Fanaroff (2) concluded that normoblasts could enter the bloodstream within 30 minutes of a severe hypoxic injury. Korst et al (3) and Phelan et al (4) found increased nRBCs after acute catastrophic intrapartum events. The duration of these catastrophic events was undoubtedly less than one hour in most cases. Although it is now reasonable to conclude that it is less than 60 minutes and perhaps as short as 20-30 minutes. Phelan et el(4) found the mean nRBC/100 WBC count of 3.4+3.0 in non asphyxiated neonates and the count was 34.5+6.83 in asphyxiated neonates . In this study the mean nRBC /100 WBC count in cases of perinatal asphyxia was 10.34+3.88 in comparison the mean value for controls was 5.7+2.33.
Spencer et al (5) have observed that nRBC count is a better marker of fetal metabolic acidosis than MSAF, non reassuring FHR, low APGAR scores. Hanon-Lundberg and Kirby (6) found that nRBC counts increased with progressive increase in cord acidosis and progressive decreases in APGAR scores. In this study a very strong and negative correlation was present between nRBC values and APGAR scores at 1 min and umbilical artery pH.
Bunocore et al (7), Ghosh et al (8) and Ferns et al (9) concluded that nRBC count at birth not only reflects a haematological response of infant to perinatal asphyxia but is also a reliable marker of perinatal brain damage .This study shows a very strong significance between nRBC counts of group with early neonatal mortality and group without neonatal mortality (p)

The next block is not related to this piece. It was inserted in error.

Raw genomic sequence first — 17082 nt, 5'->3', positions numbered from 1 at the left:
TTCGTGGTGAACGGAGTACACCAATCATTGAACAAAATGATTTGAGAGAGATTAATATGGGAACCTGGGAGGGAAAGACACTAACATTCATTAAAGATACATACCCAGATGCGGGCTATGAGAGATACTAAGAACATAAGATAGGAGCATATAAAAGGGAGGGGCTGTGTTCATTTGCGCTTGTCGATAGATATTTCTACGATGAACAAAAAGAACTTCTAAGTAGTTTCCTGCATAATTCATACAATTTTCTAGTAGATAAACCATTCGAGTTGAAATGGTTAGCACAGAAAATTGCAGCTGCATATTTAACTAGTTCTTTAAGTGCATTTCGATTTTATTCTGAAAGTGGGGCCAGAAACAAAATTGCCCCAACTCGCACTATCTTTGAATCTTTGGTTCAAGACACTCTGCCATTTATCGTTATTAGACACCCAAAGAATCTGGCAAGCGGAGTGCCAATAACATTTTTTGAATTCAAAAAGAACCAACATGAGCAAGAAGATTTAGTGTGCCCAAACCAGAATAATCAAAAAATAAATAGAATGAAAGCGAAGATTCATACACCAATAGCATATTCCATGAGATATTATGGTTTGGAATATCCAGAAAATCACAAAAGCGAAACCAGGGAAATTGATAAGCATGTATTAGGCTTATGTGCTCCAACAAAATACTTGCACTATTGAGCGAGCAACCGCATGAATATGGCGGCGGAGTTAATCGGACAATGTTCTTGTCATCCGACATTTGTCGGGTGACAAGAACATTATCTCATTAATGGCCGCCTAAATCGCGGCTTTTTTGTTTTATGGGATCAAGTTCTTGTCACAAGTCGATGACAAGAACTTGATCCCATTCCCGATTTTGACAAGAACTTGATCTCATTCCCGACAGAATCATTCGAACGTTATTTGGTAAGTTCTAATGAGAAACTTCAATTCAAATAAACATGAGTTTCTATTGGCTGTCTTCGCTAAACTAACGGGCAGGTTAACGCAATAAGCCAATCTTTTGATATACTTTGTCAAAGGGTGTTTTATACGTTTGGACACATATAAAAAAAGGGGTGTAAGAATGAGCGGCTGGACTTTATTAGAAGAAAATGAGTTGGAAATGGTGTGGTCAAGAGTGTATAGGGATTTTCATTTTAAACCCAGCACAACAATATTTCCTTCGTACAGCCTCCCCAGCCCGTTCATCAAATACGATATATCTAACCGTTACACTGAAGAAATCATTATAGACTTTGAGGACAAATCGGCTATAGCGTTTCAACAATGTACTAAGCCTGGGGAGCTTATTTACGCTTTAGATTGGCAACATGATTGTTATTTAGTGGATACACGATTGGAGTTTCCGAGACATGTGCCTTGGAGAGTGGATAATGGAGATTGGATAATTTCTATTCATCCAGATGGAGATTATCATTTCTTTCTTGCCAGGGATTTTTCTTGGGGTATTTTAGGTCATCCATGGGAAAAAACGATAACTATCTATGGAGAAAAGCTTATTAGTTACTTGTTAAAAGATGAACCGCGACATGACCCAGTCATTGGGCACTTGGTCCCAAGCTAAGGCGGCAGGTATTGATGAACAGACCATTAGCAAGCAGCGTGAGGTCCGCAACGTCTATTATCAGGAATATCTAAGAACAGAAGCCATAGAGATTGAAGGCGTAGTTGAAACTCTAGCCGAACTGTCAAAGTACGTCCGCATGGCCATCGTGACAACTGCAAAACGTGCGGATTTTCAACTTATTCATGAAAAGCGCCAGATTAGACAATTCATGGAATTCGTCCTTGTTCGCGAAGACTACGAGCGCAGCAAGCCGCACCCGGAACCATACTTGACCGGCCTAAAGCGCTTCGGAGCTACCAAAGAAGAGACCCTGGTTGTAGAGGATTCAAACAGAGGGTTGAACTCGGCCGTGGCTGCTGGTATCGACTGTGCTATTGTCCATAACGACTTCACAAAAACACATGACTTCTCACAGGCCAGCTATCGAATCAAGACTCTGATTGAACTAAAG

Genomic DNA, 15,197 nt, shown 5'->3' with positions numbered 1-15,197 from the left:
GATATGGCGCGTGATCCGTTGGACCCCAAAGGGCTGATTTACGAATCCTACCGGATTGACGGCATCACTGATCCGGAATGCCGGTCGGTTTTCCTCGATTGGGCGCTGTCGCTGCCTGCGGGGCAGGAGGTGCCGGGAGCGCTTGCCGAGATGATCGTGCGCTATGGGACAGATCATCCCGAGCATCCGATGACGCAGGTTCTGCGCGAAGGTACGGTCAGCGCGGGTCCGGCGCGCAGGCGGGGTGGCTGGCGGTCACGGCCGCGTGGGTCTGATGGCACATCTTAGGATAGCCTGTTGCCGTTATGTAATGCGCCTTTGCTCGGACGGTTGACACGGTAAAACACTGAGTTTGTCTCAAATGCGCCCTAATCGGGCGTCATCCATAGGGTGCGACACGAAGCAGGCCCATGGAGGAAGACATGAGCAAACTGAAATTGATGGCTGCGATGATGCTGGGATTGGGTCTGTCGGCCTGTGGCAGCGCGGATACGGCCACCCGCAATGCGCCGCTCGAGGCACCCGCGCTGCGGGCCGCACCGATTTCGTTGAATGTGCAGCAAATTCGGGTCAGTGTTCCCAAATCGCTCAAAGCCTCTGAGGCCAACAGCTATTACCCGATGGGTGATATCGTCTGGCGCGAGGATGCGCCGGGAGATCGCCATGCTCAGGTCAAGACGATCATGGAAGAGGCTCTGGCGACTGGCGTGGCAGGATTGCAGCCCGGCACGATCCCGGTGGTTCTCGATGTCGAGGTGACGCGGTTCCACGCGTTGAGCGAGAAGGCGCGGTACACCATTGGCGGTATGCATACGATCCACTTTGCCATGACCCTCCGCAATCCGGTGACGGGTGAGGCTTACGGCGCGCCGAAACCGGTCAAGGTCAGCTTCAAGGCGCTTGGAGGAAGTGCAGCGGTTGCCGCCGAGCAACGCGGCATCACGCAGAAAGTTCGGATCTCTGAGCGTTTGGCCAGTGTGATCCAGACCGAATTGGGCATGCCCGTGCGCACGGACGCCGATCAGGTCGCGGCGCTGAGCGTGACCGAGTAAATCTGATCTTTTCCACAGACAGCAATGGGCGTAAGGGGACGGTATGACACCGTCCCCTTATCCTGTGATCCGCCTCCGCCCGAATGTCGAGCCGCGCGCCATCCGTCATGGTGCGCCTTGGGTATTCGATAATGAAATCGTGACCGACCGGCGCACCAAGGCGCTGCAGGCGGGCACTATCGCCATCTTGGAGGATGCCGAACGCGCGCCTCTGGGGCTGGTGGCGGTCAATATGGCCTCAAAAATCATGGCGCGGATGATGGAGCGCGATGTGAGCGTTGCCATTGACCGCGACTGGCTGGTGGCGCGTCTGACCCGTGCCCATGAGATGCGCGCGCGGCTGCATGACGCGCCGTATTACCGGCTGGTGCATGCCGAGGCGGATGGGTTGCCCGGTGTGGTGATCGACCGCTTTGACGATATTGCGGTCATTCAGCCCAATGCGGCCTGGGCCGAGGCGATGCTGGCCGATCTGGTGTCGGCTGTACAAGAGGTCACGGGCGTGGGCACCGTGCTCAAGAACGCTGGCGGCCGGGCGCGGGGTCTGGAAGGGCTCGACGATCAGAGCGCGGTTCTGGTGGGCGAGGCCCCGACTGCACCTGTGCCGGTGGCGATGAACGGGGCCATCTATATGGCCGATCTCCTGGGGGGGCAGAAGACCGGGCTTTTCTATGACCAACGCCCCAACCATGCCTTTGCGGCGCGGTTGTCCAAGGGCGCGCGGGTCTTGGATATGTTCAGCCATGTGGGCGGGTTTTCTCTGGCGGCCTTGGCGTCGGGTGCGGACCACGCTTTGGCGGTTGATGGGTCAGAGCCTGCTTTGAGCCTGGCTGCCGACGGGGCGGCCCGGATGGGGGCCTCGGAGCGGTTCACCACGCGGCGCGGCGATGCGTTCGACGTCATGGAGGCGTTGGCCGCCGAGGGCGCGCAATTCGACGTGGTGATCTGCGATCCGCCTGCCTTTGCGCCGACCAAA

The clinical diagnosis of perinatal asphyxia is based on several criteria, the two main ones being evidence of cardiorespiratory and neurological depression (defined as an Apgar score remaining less than 7 at 5 minutes after birth) and evidence of acute hypoxic compromise with acidaemia (defined as an arterial blood pH of less than 7.1 or base excess greater than 12 mmol/L). In many settings, especially resource-poor countries, it may be impossible to assess fetal or neonatal acidaemia. Hence nRBC count can be a useful part of the obstetrician’s armamentarium for the evaluation of perinatal asphyxia where facilities of pH sampling are not available and can serve as are liable, inexpensive and easily available marker of perinatal asphyxia.